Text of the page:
Corporate businesses sell us all an idealised version of ourselves, be it beauty products or underwear adverts showing body types that are genetically unobtainable for 95% of the population. They do this because by selling you a way of ‘reaching’ those unobtainable standards, you buy into their products and they make money. In short, rich people are thriving off societies ingrained self hatred. Alongside this, women are continually objectified and degraded to be nothing but items of beauty. Something that happens right from birth, girls are continually referred to as being ‘pretty’ or ‘kind’ etc while boys are ‘strong’, ‘funny’, ‘clever’ – notice how boys are valued for things completely unrelated to their appearance? As a result, women relate their confidence to how they look, not what they’re doing.

When I first began to understand all of these things (Thank you A-level sociology) the first thing I did was clear out my social media. EVERYONE should do this. Unfollow all those accounts who’s pictures make you feel awful about yourself, block all those people you don’t want in your life anymore and fill your feed with things that inspire you. Social media is your tool, to use how you wish, and that can either be extremely detrimental or extremely beneficial – you decide.

Deadlifting with a tiny baby bump

I slowly began to focus on what my body could DO, not what it LOOKED like. Here’s where Powerlifting completely changed my life – suddenly all I cared about was my performance in the gym, and it was achieving goals within that that gave me confidence – not having abs or fitting into a certain size of clothes. (I urge everyone to invest in their personal fitness or take up a sport)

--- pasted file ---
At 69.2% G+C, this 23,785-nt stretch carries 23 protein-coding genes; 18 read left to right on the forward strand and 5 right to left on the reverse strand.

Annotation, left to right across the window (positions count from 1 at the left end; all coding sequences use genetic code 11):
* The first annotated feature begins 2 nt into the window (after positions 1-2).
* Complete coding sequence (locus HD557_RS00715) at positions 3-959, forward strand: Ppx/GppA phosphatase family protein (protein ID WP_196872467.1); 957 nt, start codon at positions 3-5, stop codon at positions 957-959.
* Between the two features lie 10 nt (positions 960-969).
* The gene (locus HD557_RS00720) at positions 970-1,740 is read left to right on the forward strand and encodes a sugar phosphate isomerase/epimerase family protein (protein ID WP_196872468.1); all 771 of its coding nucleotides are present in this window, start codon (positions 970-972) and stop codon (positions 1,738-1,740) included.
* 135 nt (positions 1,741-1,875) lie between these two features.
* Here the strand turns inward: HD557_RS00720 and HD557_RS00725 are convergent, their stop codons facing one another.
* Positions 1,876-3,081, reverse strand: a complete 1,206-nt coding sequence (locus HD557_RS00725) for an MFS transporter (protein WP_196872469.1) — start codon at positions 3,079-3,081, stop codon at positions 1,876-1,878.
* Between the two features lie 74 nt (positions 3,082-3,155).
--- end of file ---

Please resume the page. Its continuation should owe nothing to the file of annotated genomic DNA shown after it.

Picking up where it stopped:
When I fell pregnant, all the confidence and positive image I had built was really challenged. Your body changes so quickly and beyond your control. It is one of the only times in life that you have to just step back and let it happen, and that is hard. My advice to get through this, would be to have trust in your body that it is doing exactly what it needs to do – even if you do gain more than the ‘recommended’ weight (we all know those numbers are bollocks anyway) or you get more stretch marks than the ‘average’ woman (trust me there’s no such thing as average). Your body was build to do this and it knows exactly how to do it without any input from you, so don’t waste your money or time on stretch mark creams or any other item sold to reduce the effects of pregnancy on your physical appearance.

Now, postpartum is a whole other ball game – just when your getting used to your pregnancy body, you give birth and your left in a strange in-between stage. You’re no longer growing life, but you don’t look or feel anything like the you before pregnancy.

Number one, don’t jump straight back to trying to put on your old clothes – they most likely wont fit. Number two, give your body and mind time. The most important thing in those first weeks is looking after you and your baby, focus as much as you can on soaking up all those first moments. Also try not to place to much importance on that stupid ‘6 week’ mark. Women are continually sold this idea that everything will go back to ‘ normal’ at six weeks – you resume your sex life, start exercising and supposedly look like how you did before pregnancy. All complete lies given how different we all are. For me, I had sex at 4 weeks, began working out at 3 weeks and am never going to look how I used to.

As a young mother, there’s increased pressure to ‘get my body back’ (a ridiculous phrase). As an 18 year old I’m supposedly meant to be wearing tiny clothes, showing off my flat stomach and going clubbing. For one, I wear nothing but sports clothes (you’ll catch me in heels and a tiny dress when i’m dead) and for two i hate the idea of clubbing and is most likely something I will never want to do. I’ll do me, you do you and we’re all happy right?

Here’s to building each other up, raising confident women, and placing our self worth in the things we are achieving.

Georgia X